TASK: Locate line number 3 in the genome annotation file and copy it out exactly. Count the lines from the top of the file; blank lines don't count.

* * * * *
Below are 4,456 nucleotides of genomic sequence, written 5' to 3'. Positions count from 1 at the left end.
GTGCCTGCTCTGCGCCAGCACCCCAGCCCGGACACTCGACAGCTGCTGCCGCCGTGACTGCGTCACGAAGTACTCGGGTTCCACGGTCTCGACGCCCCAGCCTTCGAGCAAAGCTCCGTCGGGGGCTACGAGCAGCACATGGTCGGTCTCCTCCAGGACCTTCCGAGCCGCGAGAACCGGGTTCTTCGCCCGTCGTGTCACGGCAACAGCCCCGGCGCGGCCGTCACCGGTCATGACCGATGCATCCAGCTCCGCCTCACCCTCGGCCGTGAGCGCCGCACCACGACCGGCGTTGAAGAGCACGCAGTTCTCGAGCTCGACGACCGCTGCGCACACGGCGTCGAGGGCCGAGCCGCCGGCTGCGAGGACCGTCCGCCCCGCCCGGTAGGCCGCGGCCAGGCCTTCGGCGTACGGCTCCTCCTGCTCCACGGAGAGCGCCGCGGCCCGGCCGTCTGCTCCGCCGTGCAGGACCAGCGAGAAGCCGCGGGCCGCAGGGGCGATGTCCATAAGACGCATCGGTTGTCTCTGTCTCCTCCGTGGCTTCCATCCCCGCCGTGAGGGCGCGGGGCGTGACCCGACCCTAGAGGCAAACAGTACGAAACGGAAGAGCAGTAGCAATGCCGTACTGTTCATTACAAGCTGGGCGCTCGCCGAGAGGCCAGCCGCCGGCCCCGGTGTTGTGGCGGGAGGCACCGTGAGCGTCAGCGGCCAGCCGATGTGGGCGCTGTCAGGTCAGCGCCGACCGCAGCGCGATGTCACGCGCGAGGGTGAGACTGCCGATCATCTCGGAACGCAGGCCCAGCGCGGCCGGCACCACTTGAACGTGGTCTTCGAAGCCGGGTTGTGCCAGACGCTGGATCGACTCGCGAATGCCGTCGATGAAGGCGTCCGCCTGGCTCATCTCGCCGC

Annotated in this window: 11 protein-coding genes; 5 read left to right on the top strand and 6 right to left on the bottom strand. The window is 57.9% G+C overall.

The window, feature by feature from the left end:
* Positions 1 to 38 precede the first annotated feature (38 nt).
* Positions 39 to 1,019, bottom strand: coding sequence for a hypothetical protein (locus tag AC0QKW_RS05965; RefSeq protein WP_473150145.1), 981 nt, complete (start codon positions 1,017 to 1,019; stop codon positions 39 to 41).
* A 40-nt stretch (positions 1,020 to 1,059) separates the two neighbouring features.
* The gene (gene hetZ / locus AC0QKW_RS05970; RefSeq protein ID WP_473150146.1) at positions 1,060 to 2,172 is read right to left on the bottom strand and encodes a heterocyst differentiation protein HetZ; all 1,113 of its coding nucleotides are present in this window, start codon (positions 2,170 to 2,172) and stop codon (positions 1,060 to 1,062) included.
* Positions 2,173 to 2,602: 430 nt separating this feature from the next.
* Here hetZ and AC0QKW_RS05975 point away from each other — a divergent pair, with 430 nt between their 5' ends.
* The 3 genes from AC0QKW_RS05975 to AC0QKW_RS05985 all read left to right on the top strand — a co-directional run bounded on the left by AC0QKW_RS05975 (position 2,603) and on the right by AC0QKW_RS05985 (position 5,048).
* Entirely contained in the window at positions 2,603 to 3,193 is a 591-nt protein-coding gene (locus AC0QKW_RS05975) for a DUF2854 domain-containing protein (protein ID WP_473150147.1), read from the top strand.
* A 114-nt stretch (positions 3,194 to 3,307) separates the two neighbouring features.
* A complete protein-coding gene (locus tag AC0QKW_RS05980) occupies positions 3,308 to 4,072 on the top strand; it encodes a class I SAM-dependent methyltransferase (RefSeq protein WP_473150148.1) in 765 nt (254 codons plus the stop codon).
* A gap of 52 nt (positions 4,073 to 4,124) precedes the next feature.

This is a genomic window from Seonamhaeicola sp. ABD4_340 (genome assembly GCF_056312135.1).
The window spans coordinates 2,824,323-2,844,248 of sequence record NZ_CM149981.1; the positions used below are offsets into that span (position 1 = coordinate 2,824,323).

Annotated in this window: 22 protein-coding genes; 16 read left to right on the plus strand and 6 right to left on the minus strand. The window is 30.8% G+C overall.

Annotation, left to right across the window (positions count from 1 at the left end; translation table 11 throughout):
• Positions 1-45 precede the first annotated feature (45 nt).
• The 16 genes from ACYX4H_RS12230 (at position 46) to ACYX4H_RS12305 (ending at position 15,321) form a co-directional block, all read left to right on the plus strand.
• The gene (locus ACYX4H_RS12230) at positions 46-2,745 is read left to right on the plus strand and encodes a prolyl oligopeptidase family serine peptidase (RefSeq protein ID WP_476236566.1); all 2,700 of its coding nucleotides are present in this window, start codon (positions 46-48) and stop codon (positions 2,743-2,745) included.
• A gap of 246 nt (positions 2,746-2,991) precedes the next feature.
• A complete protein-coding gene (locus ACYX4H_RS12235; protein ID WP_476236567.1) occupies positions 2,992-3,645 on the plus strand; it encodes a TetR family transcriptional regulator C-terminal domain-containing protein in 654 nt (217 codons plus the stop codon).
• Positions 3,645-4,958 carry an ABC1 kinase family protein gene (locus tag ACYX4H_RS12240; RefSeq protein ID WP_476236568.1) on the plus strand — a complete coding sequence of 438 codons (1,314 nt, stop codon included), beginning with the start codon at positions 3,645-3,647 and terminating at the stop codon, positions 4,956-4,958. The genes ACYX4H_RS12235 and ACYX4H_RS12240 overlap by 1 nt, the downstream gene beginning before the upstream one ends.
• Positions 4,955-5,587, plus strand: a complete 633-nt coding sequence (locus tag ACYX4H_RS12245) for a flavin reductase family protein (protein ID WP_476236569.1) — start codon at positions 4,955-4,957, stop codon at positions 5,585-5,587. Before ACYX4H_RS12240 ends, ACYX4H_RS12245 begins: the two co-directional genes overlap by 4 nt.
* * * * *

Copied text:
Annotated in this window: 11 protein-coding genes; 5 read left to right on the top strand and 6 right to left on the bottom strand. The window is 57.9% G+C overall.